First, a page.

It is the same field where the sandpipers are and it is the same field where a Great Egret hunts in a corner pool for breakfast.

By now Dan has to leave after we have had a lively discussion about the environment. Once again I am alone until a road runner pops up like toast from below the embankment. I smile at its comical face and stance. Ever since I have seen the movie Jurassic Park it is so easy to equate these birds with dinosaurs. I love the way they move with head and tail raised as they look around, then they drop both and slink along the ground hunting low and swift. It seems every muscle in their body is tense and ready to pounce on whatever crosses their path.

I have been here quite awhile now and the sun is starting to bake me. So, I start my trek back to the parking lot. On the far side of the ponds I find the Harris Hawk on its usual perch. It watches me pass unconcerned as it surveys its Kingdom. I wander back to the parking lot thinking of all the birds I have seen today. My pocket notebook is full of page after page of species and notes. I have consumed the bottle of water I took with me. Now I head to the car for a cool drink. I guzzle a bottle of juice, then grab a new bottle of water and some chips and head over to a small boulder in the shade at the edge of the parking lot. I saw an unusual bird over here and I want to check it out. There are actually a couple of them flitting about on the twigs and branches. I know it is a warbler of some sorts, but it seems a bit different from the orange-crowned warblers I am use to seeing here.

Nashville Warbler 09-09-09

Look at that eye-ring and that big dark eye! Look at that gray head and yellow breast! Now I have the luxury of pulling out my bird guides which I took out of the car along with my snacks. I set my camera down and thumb through the books. Oh my goodness, this is a Nashville Warbler! this is the bird I told Dan I wouldn't know if it came up and landed on my finger! Well guess what? I figured this one out all by myself! And while it didn't land on my finger, it did land in my heart!

Nashville warbler 09-09-09

I am so proud of myself for figuring this out. While the other birders tried to find the semipalmated sandpiper for me and told me the name of the Greater-white fronted goose, this one I did all by myself and there is a certain satisfaction to that.

Nashville Warbler 09-09-09

Like a proud parent I snap photo after photo. I cannot get enough of this bird either even though sweat is running off my forehead and into my eyes. It is so cute! Gus always likes to photograph the big birds. They are really so impressive. But I kind of like these small treasures that hide in the woods.

I pile back into my car with head and heart and bird list full. I picked up 4 *Life Birds right here in Tucson on 09-09-09. When I get home and compile my list, I find that I have seen 52 species of birds on this special day. And that's...

*Life Bird: The first time a birder sees a species of bird.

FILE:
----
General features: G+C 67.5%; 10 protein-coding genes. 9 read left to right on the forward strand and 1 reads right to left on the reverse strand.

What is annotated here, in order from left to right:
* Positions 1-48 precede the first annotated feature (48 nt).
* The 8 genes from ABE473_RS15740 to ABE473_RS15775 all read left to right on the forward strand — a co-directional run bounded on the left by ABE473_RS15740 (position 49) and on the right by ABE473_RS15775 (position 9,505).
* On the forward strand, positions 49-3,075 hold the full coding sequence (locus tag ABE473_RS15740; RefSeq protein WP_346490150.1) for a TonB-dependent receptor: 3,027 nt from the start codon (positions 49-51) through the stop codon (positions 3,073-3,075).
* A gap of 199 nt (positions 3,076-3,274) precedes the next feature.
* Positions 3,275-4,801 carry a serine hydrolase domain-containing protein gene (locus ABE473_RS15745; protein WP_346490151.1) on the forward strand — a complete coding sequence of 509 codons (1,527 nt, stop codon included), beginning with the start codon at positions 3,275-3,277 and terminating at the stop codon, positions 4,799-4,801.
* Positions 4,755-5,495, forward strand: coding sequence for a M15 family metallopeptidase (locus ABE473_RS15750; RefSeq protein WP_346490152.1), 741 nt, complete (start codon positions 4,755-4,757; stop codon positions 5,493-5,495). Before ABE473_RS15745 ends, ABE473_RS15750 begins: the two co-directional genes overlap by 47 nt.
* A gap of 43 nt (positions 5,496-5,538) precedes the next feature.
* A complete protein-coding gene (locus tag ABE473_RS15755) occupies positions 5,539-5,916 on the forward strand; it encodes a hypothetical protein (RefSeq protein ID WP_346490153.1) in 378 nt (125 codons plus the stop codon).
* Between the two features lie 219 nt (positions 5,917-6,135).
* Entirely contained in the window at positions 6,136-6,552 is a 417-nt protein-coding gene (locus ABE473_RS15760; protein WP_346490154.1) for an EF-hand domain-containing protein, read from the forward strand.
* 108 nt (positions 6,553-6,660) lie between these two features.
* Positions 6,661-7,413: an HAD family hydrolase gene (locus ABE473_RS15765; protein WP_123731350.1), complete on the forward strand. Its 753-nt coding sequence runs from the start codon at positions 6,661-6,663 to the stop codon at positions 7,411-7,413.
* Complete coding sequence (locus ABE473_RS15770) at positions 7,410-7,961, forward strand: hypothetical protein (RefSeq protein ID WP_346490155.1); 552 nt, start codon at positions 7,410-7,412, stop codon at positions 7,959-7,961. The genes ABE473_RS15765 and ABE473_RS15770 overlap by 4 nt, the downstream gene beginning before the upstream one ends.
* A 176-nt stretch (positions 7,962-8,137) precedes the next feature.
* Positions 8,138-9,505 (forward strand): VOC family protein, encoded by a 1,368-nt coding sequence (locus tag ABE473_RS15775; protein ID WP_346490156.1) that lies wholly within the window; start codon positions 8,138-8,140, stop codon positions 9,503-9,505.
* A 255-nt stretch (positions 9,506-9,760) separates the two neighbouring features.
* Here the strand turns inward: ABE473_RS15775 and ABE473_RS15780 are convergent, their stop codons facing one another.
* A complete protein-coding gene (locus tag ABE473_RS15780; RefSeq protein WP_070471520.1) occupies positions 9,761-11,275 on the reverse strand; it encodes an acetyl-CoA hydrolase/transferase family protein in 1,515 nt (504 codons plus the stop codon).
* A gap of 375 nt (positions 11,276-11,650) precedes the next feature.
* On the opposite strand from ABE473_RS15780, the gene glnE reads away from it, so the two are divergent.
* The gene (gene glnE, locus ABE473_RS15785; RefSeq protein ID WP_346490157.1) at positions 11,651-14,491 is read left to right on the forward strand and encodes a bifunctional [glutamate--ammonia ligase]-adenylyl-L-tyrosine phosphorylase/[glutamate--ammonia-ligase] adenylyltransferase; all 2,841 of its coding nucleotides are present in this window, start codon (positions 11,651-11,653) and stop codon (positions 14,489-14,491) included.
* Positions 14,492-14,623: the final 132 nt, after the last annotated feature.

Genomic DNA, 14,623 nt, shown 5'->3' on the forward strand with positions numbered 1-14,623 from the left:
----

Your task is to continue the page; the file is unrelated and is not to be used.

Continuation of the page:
Bird Count:

Location: Sweetwater Wetlands
Observation date: 9/9/09
Notes: Met Dan, Jerry, and Nina while birding. Tried to find the wood duck but to no avail. Sunny, warm, beautiful day!
Number of species: 52

Greater White-fronted Goose 1
Mallard 35
Blue-winged Teal 1
Cinnamon Teal 10
Northern Shoveler 30
Ruddy Duck 3
Gambel's Quail 5
Pied-billed Grebe 2
Neotropic Cormorant 1
Great Egret 1
White-faced Ibis 40 flew in and landed in the eastern recharge basin.
Turkey Vulture 2
Cooper's Hawk 2
Harris's Hawk 2
American Kestrel 3
Sora 2 heard
Common Moorhen 1
American Coot 11
Killdeer 6
Spotted Sandpiper 2
Solitary Sandpiper 1
Western Sandpiper 1
Least Sandpiper 2
Mourning Dove 10
Greater Roadrunner 2
Black-chinned Hummingbird 1
Anna's Hummingbird 1
Gila Woodpecker 7
Greater Pewee 1
Black Phoebe 3
Vermilion Flycatcher 1
Tropical Kingbird 3
Warbling Vireo (Western) 1
Northern Rough-winged Swallow 2
Barn Swallow 8
Verdin 12
Cactus Wren 8
Curve-billed Thrasher (Western) 2
European Starling 2
Orange-crowned Warbler 5
Nashville Warbler 3
Common Yellowthroat 2
Canyon Towhee 1
Abert's Towhee 2
Vesper Sparrow 1
Song Sparrow 2
Black-headed Grosbeak 2
Red-winged Blackbird 15
Yellow-headed Blackbird 3
Great-tailed Grackle 6
House Finch 1
Lesser Goldfinch 2

This report was generated automatically by eBird v2


Tuesday, September 8, 2009

My World: Gilbert Water Ranch

Black-necked Stilt 8-28-09 by Gusto!

Only in Arizona would they call the place you round up water from the sewage treatment plant a Water Ranch! I only recently discovered the Gilbert Water Ranch when I was viewing and Exploring Data on the eBird website. As I scanned the species of birds in the bar chart I was surprised to discover a wood stork on the list. I quickly clicked on the link to see where in the world one could possible see a wood stork in Arizona, for as far as I know, this is a southeast species. When the map came up I clicked on the display pin marking the bird's sighting. When the record came up it revealed who spotted the bird, when and where. A quick Internet search gave me the information I needed and on Friday, August 28, Gus and I were off!

Black-phoebe 8-28-09 by Kathie